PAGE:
Teach: Talking with your children prior to the hurricane can help to alleviate their fears. Be sure to explain why people board up their homes, what goes on outside during the storm, the sounds they will hear, and the likelihood of loosing power. The Internet has many resources that can help you teach basic concepts about the weather and its effects in terms kids can understand. Try

Prepare: Make preparations for hurricane season, just as you would for a house fire or other family disaster. Create a family plan that includes home safety, your family’s needs, and emergency actions. Allow children to participate in family preparations so they may feel less vulnerable. Simple tasks for children may include checking the yard for loose material, shopping for provisions, preparing a “safe place” with supplies, cleaning perishables items from the refrigerator, assembling an activity box for the storm, and being in charge of their own flashlight. Keep your family informed of evacuations, open shelters, government aide, and storm updates.

Play-out: In addition to a little wind and raid a hurricane brings time.. and lots of it! Schools and businesses can remain closed for days after the storm as they deal with unexpected repairs. This gives you plenty of time to be at home with each other so make it a fun memorable experience by thinking outside of the box! Keep to routines as much as possible and incorporate fun activities for the downtime. Here are some ideas to start you on your way:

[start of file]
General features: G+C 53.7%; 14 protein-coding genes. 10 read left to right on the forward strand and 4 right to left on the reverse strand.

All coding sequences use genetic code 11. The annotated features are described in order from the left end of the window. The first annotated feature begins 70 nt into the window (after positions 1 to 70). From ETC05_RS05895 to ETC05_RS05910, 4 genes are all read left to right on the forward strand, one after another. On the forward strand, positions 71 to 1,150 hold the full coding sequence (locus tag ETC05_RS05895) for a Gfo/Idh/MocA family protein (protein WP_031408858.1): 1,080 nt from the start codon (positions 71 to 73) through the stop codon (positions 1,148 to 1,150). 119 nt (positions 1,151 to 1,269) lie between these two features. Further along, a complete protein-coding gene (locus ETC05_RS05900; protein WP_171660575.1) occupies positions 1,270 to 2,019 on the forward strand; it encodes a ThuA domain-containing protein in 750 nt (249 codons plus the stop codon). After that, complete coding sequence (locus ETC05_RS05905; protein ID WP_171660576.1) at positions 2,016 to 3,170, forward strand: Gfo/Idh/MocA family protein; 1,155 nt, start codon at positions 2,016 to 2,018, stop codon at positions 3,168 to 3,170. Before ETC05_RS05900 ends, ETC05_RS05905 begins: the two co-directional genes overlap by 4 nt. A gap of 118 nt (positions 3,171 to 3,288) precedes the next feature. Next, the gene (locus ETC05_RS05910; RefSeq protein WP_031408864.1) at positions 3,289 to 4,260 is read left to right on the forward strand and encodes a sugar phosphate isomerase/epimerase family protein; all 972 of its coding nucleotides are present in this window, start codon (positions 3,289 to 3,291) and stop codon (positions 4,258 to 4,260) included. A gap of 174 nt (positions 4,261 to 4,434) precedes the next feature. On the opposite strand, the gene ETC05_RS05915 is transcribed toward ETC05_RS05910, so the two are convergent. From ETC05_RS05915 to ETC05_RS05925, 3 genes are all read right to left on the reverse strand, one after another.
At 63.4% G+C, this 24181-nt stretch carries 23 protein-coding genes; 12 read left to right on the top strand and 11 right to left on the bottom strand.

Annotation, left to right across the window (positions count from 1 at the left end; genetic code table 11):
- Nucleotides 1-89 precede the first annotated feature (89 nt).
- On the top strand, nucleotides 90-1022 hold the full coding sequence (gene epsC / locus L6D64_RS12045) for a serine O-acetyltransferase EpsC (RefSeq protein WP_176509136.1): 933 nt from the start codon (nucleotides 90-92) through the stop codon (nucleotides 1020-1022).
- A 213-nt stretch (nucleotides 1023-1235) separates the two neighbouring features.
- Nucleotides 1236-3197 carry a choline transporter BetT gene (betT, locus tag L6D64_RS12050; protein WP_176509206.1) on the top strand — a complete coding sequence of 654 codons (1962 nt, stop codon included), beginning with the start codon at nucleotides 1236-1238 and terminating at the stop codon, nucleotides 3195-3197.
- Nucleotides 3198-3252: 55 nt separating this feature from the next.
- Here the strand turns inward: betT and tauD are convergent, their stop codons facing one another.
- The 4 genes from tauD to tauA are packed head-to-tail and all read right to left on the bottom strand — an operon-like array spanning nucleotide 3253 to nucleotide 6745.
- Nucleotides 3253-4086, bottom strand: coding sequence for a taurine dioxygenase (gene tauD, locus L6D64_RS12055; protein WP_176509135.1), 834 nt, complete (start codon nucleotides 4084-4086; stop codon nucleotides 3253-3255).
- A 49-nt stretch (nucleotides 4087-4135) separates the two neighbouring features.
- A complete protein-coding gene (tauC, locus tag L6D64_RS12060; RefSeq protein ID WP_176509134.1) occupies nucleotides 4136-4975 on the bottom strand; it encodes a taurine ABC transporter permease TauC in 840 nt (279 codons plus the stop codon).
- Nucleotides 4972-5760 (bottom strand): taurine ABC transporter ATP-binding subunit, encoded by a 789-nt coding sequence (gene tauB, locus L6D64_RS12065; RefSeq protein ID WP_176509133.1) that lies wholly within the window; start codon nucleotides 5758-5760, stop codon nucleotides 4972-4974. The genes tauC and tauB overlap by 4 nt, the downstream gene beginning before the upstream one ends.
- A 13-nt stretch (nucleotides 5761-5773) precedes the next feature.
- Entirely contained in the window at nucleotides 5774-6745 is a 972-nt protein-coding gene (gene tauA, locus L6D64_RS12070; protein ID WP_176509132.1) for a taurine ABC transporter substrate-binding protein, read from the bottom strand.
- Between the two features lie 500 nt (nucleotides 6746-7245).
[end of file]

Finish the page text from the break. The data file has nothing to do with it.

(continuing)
• Safe Camp: To make bunkering down even more fun, allow your children to set up a tent in your safe place.
  • Activity Kit: Gather family games, art supplies, and your child’s favorite toys together for easy access during the storm.
  • Entertainment: Have your children develop imaginary products that would be useful in the storm and the act out silly commercials.
  • Daylight Advantage: Let’s face it, there is more for children to do during daylight hours. Avoid sleeping-in and mid-day napping! Have your children go to bed early and rise early so that they do not find themselves restless and bored during the evening without power.
  • Driveway Movies: If you happen to have a laptop adaptor( or built in DVD player) for the car, you can go to the movies in your driveway.
  • Fondue Fun: Think of ways to make dinner a fun experience. Fondue, s’mores over candles, and grilled fruit can be sweet dinner adventures.
  • Explore: Take advantage of those bicycles or roller-skates you have always been meaning to use.
  • Volunteer: Encourage your children to help neighbors clear their yards and make repairs. Keep track of their unpaid volunteer hours during the storm. Many schools have volunteer coordinators who keep record of your child’s hours for future scholarship requirements.

Clara Bossie, M.S., B.Ed., LMFT, is a licensed marriage and family therapist at Therapeutic Oasis of the Palm Beaches in Delray Beach Florida.  She works with children and teens both individually and in groups, including DBT Skills Group for Teens and Pre-teens.